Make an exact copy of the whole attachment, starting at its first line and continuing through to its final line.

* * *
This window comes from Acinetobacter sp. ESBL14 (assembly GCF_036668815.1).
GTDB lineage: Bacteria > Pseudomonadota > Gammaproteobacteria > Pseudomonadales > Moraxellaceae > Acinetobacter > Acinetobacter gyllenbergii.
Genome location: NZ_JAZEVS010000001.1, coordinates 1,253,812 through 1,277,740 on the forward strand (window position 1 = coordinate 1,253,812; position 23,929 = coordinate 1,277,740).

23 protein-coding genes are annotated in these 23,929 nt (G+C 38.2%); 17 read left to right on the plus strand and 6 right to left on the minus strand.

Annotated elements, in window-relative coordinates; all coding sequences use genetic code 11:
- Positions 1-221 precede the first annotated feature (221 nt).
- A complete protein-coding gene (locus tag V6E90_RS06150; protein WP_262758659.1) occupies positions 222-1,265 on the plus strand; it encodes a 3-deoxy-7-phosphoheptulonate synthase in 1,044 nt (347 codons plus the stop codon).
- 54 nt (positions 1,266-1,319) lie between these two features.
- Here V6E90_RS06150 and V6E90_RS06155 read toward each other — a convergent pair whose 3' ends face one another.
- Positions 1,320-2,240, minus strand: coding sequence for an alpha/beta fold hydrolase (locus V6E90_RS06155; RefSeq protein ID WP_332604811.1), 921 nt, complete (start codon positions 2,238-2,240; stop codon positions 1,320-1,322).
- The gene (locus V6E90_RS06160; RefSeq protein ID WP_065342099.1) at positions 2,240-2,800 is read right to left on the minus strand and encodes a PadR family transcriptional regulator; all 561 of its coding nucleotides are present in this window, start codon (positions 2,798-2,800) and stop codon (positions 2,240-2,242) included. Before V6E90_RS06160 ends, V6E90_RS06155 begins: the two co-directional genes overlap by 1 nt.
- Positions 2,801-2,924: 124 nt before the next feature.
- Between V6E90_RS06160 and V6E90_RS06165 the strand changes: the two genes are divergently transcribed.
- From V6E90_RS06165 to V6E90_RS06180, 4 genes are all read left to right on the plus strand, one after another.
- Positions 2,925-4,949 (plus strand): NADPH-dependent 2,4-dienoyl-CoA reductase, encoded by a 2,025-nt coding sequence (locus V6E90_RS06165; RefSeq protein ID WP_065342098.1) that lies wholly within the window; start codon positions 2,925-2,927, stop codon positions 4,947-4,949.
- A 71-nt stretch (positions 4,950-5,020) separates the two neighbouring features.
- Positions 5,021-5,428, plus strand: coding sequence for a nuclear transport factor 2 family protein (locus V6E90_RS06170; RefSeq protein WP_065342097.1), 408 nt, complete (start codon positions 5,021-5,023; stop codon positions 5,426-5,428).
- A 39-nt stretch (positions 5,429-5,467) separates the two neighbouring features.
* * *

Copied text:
This window comes from Acinetobacter sp. ESBL14 (assembly GCF_036668815.1).
GTDB lineage: Bacteria > Pseudomonadota > Gammaproteobacteria > Pseudomonadales > Moraxellaceae > Acinetobacter > Acinetobacter gyllenbergii.
Genome location: NZ_JAZEVS010000001.1, coordinates 1,253,812 through 1,277,740 on the forward strand (window position 1 = coordinate 1,253,812; position 23,929 = coordinate 1,277,740).

23 protein-coding genes are annotated in these 23,929 nt (G+C 38.2%); 17 read left to right on the plus strand and 6 right to left on the minus strand.

Annotated elements, in window-relative coordinates; all coding sequences use genetic code 11:
- Positions 1-221 precede the first annotated feature (221 nt).
- A complete protein-coding gene (locus tag V6E90_RS06150; protein WP_262758659.1) occupies positions 222-1,265 on the plus strand; it encodes a 3-deoxy-7-phosphoheptulonate synthase in 1,044 nt (347 codons plus the stop codon).
- 54 nt (positions 1,266-1,319) lie between these two features.
- Here V6E90_RS06150 and V6E90_RS06155 read toward each other — a convergent pair whose 3' ends face one another.
- Positions 1,320-2,240, minus strand: coding sequence for an alpha/beta fold hydrolase (locus V6E90_RS06155; RefSeq protein ID WP_332604811.1), 921 nt, complete (start codon positions 2,238-2,240; stop codon positions 1,320-1,322).
- The gene (locus V6E90_RS06160; RefSeq protein ID WP_065342099.1) at positions 2,240-2,800 is read right to left on the minus strand and encodes a PadR family transcriptional regulator; all 561 of its coding nucleotides are present in this window, start codon (positions 2,798-2,800) and stop codon (positions 2,240-2,242) included. Before V6E90_RS06160 ends, V6E90_RS06155 begins: the two co-directional genes overlap by 1 nt.
- Positions 2,801-2,924: 124 nt before the next feature.
- Between V6E90_RS06160 and V6E90_RS06165 the strand changes: the two genes are divergently transcribed.
- From V6E90_RS06165 to V6E90_RS06180, 4 genes are all read left to right on the plus strand, one after another.
- Positions 2,925-4,949 (plus strand): NADPH-dependent 2,4-dienoyl-CoA reductase, encoded by a 2,025-nt coding sequence (locus V6E90_RS06165; RefSeq protein ID WP_065342098.1) that lies wholly within the window; start codon positions 2,925-2,927, stop codon positions 4,947-4,949.
- A 71-nt stretch (positions 4,950-5,020) separates the two neighbouring features.
- Positions 5,021-5,428, plus strand: coding sequence for a nuclear transport factor 2 family protein (locus V6E90_RS06170; RefSeq protein WP_065342097.1), 408 nt, complete (start codon positions 5,021-5,023; stop codon positions 5,426-5,428).
- A 39-nt stretch (positions 5,429-5,467) separates the two neighbouring features.